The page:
Water buffalo are being used for ploughing and other types of labor, and as a source of meat, leather and milk. They may be found around Asia and in places like Turkey, Italy, Australia and Egypt to mansion a few.
They are mostly present in places where there is a lot of rainfall or water because they get dehydrated quickly and require water and mud to wallow around in. The water buffalo population in the world is about 172 million, with ninety six percent of them in Asia.
Water buffalo are called carabao in the Philippines and are regarded as the national animal there. In India their milk is a main source of protein. In Southeast Asia they plough hemp gardens.
One Thai farmer said, "they're the spine of the nation and have been very important to our way of life. "Known as the "living tractor of the East," they have since been introduced to Europe, Africa, the Americas, Australia, Japan, and Hawaii. There are 74 types of domestic water buffalo.
The water buffalo or domestic Asian water buffalo (Bubalus bubalis) is a big bovid located on the Indian subcontinent to Vietnam and Peninsular Malaysia, in Sri Lanka, in Luzon Island (Philippines), and not forgetting Borneo. The wild water buffalo (Bubalus arnee) native to Southeast Asia is known as a special species but very likely represents the ancestor of the domestic water buffalo.
There are two kinds of water buffalo--each considered a subspecies--are located on morphological and behavioural criteria:
1) the river buffalo of the Indian subcontinent and further west to the Balkans and Italy; and
2) the swamp buffalo, located from Assam in the west through the southeast of Asia to the Yangtze valley of China in the east.
The origins of the domestic water buffalo breeds are debated, although results of a phylogenetic research indicate that the swamp kind may have originated in China and domesticated about 4,000 years back, while the river type may have originated from India and was domesticated around 5,000 years back.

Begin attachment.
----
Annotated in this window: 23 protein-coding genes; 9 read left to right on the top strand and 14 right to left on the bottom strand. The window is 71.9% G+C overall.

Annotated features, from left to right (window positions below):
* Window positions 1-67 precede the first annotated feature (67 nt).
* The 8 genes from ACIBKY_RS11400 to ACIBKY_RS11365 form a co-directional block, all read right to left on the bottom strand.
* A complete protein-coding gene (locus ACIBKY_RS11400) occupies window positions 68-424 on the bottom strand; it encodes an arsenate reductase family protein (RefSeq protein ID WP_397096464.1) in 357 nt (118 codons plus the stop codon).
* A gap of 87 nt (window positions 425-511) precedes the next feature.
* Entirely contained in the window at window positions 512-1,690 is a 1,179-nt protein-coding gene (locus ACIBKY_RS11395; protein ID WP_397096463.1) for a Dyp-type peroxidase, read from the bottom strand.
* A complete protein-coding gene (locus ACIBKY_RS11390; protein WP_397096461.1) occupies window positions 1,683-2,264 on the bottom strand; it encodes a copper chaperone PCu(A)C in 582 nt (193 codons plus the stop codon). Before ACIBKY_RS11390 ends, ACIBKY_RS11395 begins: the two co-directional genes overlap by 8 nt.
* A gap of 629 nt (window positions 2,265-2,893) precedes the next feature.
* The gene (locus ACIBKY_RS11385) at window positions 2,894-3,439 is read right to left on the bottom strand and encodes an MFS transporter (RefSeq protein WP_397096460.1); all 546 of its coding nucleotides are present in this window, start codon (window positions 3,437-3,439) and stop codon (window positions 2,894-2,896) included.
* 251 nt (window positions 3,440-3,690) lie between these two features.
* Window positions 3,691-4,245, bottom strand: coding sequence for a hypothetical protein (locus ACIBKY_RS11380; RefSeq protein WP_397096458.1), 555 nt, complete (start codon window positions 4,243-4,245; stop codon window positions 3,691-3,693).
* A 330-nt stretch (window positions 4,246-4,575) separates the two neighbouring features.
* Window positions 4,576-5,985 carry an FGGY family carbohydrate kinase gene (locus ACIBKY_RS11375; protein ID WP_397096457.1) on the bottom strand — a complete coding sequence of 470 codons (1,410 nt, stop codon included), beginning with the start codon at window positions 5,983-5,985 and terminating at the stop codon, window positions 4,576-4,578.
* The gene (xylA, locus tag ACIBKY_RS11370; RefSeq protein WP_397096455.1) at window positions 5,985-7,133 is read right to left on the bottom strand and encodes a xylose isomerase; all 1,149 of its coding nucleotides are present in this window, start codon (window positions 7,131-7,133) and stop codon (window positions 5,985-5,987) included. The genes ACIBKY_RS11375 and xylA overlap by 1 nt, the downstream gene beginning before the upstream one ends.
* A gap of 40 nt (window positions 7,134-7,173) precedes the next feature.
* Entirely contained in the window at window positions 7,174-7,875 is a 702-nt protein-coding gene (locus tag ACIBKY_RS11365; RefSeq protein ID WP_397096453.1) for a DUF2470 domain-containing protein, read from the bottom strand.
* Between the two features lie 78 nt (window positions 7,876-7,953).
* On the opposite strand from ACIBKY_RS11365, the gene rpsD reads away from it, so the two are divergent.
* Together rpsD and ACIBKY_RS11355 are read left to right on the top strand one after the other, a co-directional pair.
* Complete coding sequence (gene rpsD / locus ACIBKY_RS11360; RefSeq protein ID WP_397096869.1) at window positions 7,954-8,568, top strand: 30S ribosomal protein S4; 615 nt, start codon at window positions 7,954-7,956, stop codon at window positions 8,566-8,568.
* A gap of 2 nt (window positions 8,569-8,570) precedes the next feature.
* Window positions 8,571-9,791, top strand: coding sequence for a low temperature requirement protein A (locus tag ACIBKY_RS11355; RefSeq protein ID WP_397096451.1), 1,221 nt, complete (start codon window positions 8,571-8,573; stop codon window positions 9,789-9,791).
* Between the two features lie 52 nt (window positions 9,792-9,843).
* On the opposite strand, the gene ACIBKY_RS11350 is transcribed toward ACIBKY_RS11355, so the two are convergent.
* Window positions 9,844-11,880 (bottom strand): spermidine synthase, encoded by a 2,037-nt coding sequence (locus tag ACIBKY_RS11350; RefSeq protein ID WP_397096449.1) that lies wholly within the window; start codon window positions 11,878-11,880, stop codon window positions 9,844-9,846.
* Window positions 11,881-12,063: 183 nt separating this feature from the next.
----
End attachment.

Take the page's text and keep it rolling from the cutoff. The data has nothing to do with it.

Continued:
Coming from Encyclopedia Britannica, the river buffalo was around by 2500 BC in India and 1000 BC in Mesopotamia. The breed was selected mainly for its milk, which consists of 8 % butterfat. Breeds range from the Murrah with its curled horns, the Surati, and the Jafarabadi.
Swamp buffalo so much closely look like wild water buffalo and are used as draft livestock in rice paddies throughout Southeast Asia. Breeds range from the 900-kg (2, 000-pound) Thai and haizi to the 400-kg wenzhou and carabao. Kids get on the back of them to their wallows after their labours and clean their faces plus ears.
These livestock are especially ideal for tilling rice fields, and the milk is richer in fat and protein than that of the milk cow. Throughout much of Southeast Asia and South Asia water buffalo remain the chief draft animals for farming, although tractors have substituted them in many areas, particularly where crops other than rice are produced.
Buffalo, predominantly of the swamp breed is very much matched to paddy culture. It's capable to flourish on rough fodder and roughage hard to digest by other animals, and are found in all sorts of farming areas.
Even in poor places, small paddy livestock farmers mostly own at least one animal. Following maturing, buffalo are being used as draft livestock for five or six years, or until they are too old to work, then they are slaughtered and sold for meat.
Article Source: http://www.abcarticledirectory.com
There's much more involved in managing productive water buffaloes. A good beginning is to buy your own water buffaloes, but before you do that get our recommended ebook about raising water buffaloes for newbies to avoid disaster mistakes.
On the other hand if you are serious about raising livestock and want to raise different types of animals such as goats, sheep, cows, pigs, chickens, geese, rabbits and horses then get yourself a copy of the one and only guide to getting started in raising healthy livestock here: GuideToProfitableLivestock.Com
Still Searching? Last Chance to find what you're looking for with a Google Custom Search!
Did You Like/Dislike This Article? Give It YOUR Rating!
Please Rate this Article
5 out of 54 out of 53 out of 52 out of 51 out of 5
No Ratings Yet. Be The First To Rate This Article
Powered by ABC Article Directory